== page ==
WEF: Quotas, paternity leaves, gender gap in Asia
MANILA, Philippines – What needs to be done to decrease gender inequality? The answer lies in changing public and corporate policy.
On Thursday, May 22, World Economic Forum (WEF) on East Asia participants discussed gender issues and solutions to the problem, by drawing on best practices from other countries.
According to the WEF Global Gender Gap report 2013, the Philippines ranks 5th in gender equality out of 133 countries, the highest in the region and the only country from Asia in the top 20.
Only Iceland, Finland, Norway and Sweden ranked higher than the Philippines.
According to the report, "the Philippines is the highest ranking country in Asia, primarily due to success in health, education and economic participation."
Meanwhile Japan is at 105th having slipped 4 places while the Republic of Korea is lowest at 111th.
In discussing solutions, WEF Managing Director Espen Barth Elde emphasized the need to talk about "gender" issues rather than "women" issues, arguing the issue itself affects both genders.
Elde, who is from Norway (3rd on the index), said it is not enough to encourage women, "you need to have certain policies to make sure that is real like care for children, system for real healthcare, and care for elderly."
Among the possible solutions talked about include:
- Creation of a talent base database to show enough women "fit the bill." Jasmine Lee, a National Assembly Member of Korea, said this is an answer to companies that claim there aren't enough women to choose from.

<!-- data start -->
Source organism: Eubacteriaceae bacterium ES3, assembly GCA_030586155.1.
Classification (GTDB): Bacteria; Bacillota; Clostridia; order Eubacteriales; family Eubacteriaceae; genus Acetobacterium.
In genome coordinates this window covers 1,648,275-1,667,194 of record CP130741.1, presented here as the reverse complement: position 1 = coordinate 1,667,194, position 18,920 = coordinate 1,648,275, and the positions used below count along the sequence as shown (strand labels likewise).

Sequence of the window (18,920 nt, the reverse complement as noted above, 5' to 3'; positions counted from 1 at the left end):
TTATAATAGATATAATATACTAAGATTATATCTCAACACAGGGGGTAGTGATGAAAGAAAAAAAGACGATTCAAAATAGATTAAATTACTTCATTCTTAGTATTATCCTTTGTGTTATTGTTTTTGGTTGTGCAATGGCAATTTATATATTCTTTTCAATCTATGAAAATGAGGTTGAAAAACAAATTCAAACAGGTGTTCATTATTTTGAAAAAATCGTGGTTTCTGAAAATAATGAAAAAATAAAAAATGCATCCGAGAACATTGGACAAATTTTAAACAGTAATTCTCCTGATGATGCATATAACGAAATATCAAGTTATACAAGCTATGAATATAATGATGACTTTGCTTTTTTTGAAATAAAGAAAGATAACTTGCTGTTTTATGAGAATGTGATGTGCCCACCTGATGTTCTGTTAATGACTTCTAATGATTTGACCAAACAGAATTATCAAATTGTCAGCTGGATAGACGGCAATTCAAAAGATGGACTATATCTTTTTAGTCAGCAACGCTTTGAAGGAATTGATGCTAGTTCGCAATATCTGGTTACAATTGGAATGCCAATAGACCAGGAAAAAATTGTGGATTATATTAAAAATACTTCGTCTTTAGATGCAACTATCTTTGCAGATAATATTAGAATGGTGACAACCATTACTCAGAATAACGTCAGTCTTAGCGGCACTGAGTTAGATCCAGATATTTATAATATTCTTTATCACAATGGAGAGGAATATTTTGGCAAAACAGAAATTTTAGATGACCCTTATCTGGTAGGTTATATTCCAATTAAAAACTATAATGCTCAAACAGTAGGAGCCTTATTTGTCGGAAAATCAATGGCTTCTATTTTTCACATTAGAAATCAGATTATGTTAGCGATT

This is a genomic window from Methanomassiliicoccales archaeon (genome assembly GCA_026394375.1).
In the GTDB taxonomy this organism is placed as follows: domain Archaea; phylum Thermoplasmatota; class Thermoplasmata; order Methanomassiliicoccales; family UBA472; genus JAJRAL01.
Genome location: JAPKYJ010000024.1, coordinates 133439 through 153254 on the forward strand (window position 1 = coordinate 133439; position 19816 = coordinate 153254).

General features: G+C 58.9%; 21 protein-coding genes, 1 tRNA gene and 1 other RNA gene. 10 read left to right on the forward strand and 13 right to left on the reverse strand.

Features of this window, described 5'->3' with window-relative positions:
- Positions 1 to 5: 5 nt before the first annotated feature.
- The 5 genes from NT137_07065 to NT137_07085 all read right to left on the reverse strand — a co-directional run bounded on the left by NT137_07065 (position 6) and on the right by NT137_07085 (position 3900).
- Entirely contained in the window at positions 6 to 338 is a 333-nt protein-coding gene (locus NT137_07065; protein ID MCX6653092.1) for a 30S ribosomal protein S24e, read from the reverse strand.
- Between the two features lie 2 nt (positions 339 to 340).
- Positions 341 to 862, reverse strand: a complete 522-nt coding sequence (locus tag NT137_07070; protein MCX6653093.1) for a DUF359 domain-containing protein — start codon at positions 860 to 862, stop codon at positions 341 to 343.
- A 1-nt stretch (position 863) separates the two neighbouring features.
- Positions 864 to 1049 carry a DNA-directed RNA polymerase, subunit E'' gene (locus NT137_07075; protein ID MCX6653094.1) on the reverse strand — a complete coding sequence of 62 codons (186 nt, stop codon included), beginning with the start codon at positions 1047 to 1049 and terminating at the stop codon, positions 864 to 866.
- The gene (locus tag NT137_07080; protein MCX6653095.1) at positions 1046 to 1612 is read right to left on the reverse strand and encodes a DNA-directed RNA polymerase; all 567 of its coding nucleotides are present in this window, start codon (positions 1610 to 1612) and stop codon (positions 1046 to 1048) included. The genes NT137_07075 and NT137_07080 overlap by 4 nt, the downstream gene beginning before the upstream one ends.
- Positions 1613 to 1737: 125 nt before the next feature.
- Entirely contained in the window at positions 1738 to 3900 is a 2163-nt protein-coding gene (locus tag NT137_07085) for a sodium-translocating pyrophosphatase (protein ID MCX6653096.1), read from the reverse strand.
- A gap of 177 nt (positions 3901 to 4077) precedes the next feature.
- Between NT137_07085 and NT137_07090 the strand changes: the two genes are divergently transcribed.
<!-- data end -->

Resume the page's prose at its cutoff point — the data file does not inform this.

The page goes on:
- Quotas. In South Korea, public institutions cannot have less than 60% and not more than 40% of a particular gender. In Norway, companies are required to have women comprise 40% of their board members in order to register with the Stock Exchange.
- Paternity leaves. Encouraging men to do more, and to take part in child care, will allow women to return to the workforce. At the same time, maternity leaves should be significant.
- Transparency. In South Korea, names of companies that do well in hiring women are published and awarded with a Family Friendly Certificate by the government. Lee said companies that have been recognized have seen their competitiveness grow up ten-fold.
- System of support. In companies, mentorship regardless of gender should be advanced, as well as good childcare programs, maternity leaves, and others.
Elde acknowledged that when Norway first set out to create the policies, the country witnessed a backlash, but this later led to a change in mentality, in that paternity leaves became a plus on a man's CV.
"The purpose is to set the direction and not to fix it overnight," he said. - Rappler.com
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